Richmond Times-Dispatch

Trump says he will leave if Electoral College votes for Biden


WASHINGTON— President Donald Trump said Thursday that he will leave the White House if the Electoral College formalizes President-Elect Joe Biden’s victory — even as he insisted such a decision would be a “mistake” — as he spent his Thanksgivi­ng renewing baseless claims that “massive fraud” and crooked officials in battlegrou­nd states caused his election defeat.

“Certainly I will. But you know that,” Trump said Thursday when asked whether he would vacate the building, allowing a peaceful transition of power in January. But Trump — taking questions for the first time since Election Day— insisted that “a lot of things” would happen between now and then that might alter the results.

“This has a long way to go,” Trump said, even though he lost.

The fact that a sitting American president even had to address whether or not he would leave office after losing re-election underscore­s the extent to which Trump has smashed one convention after another over the last three weeks. While there is no evidence of the kind of widespread fraud Trump has been alleging, he and his legal team have nonetheles­s been working to cast doubt on the integrity of the election and trying to overturn voters’ will in an unpreceden­ted breach of democratic norms.

Trump spoke to reporters after holding a teleconfer­ence with U.S. military leaders stationed across the globe. He repeated grievances and angrily denounced officials in Georgia and Pennsylvan­ia, two key swing states that helped give Biden the win.

Trump claimed, despite the results, that this may not be his last Thanksgivi­ng at the White House. And he insisted there had been “massive fraud,” even though state officials and internatio­nal observers have said no evidence of that exists and Trump’s campaign has repeatedly failed in court.

Trump’s administra­tion has already given the green light for a formal transition to get underway. But Trump took issue with Biden moving forward.

“I think it’s not right that he’s trying to pick a Cabinet,” Trump said, even though officials from both teams are already working together to get Biden’s team up to speed.

And as he refused to concede, Trump announced that he will be traveling to Georgia to rally supporters ahead of two Senate runoff elections that will determine which party controls the Senate. Trump said the rally for Republican Sens. David Perdue and Sen. Kelly Loeffler would likely be held Saturday. The White House later clarified he had meant Dec. 5.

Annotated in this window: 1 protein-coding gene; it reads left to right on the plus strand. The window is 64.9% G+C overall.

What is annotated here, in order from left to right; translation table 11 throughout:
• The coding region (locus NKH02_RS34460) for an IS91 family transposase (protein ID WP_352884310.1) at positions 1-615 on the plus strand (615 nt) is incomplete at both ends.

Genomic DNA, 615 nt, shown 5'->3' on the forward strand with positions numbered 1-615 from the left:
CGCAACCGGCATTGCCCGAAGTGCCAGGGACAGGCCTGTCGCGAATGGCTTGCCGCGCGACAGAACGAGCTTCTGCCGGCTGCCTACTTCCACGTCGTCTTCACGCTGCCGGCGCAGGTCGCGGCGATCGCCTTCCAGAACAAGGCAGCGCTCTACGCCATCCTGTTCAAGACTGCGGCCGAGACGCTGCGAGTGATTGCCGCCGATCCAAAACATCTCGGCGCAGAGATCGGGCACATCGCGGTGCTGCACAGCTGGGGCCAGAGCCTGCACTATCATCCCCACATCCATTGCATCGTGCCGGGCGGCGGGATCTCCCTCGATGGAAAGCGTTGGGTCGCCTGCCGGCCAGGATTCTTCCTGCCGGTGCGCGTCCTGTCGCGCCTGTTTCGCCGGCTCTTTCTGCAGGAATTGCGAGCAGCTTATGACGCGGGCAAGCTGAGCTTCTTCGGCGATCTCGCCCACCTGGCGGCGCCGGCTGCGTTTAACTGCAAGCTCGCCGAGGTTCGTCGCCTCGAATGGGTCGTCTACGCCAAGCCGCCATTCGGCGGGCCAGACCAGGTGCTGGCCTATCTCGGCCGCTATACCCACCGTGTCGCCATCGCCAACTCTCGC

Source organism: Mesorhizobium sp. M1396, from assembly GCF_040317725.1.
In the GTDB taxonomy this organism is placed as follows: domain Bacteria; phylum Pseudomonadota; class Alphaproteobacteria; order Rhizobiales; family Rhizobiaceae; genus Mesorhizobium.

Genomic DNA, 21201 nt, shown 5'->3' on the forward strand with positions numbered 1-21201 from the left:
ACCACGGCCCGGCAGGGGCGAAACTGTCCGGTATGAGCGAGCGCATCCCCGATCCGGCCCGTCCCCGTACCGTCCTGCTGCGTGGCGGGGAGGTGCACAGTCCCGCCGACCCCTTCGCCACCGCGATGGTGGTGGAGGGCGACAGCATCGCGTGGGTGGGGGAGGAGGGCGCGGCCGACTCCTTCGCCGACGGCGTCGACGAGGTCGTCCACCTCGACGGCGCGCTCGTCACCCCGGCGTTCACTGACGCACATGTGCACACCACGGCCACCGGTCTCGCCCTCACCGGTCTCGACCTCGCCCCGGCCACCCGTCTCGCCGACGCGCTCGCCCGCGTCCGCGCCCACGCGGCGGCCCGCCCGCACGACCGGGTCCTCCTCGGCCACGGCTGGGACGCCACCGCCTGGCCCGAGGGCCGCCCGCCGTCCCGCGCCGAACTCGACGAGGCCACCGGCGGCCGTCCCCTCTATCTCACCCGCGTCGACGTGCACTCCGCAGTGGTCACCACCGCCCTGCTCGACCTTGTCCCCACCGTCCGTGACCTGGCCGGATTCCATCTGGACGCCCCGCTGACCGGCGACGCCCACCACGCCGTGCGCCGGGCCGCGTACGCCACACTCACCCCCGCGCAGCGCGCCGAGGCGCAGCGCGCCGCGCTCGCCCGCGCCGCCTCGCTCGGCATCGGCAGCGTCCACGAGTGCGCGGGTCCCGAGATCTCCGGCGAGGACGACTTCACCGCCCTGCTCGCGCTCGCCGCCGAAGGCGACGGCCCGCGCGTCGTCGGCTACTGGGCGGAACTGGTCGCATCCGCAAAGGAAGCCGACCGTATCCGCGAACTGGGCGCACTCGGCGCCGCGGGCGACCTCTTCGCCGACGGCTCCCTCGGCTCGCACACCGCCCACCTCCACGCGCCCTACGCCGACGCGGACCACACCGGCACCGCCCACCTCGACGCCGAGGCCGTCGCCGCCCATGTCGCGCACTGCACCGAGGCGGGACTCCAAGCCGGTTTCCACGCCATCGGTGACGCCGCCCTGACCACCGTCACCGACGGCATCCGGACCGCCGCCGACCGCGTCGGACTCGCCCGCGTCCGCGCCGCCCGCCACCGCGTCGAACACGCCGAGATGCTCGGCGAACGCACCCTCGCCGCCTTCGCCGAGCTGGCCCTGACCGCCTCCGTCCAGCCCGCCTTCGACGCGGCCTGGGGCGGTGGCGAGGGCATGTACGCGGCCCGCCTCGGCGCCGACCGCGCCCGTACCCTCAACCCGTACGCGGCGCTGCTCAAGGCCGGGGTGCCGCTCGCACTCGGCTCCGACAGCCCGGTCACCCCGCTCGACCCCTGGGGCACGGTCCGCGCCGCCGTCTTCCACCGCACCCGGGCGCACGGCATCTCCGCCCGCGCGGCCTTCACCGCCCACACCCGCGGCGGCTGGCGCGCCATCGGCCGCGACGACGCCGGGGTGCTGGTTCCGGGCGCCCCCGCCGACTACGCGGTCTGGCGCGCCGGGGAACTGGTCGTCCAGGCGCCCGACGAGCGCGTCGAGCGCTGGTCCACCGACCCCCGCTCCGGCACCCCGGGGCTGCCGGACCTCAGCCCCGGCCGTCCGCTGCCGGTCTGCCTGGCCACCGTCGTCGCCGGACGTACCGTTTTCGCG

One of the reasons Republican­s have stood by Trump and his baseless claims of fraud has been to keep his loyal base energized ahead of those runoffs on Jan. 5. But Trump, in his remarks, openly questioned whether that election would be fair in a move that could dampen Republican turnout.

“I think you’re dealing with a very fraudulent system. I’m very worried about that,” he said. “People are very disappoint­ed that we were robbed.”

As for the Electoral College, Trump made clear that he will likely never formally concede, even if he said he would leave the White House.

“It’s gonna be a very hard thing to concede. Because we know there was massive fraud,” he said, noting that “time isn’t on our side.”

“If they do” vote against him, Trump added, “they’ve made a mistake.”

Asked whether he would attend Biden’s inaugurati­on, Trump said he knew the answer but didn’t want to share it yet.

But there were some signs that Trump was coming to terms with his loss. At one point he urged reporters not to allow Biden the credit for pending coronaviru­s vaccines.

As for whether or not he plans to formally declare his candidacy to run again in 2024— as he has discussed with aides — Trump he didn’t “want to talk about 2024 yet.”

All states must certify their results before the Electoral College meets on Dec. 14, and any challenge to the results must be resolved by Dec. 8.

Biden won by wide margins in the Electoral College and popular vote, where he received nearly 80 million votes, a record.

Trump made clear that he will likely never formally concede, even if he said he would

leave the White House.

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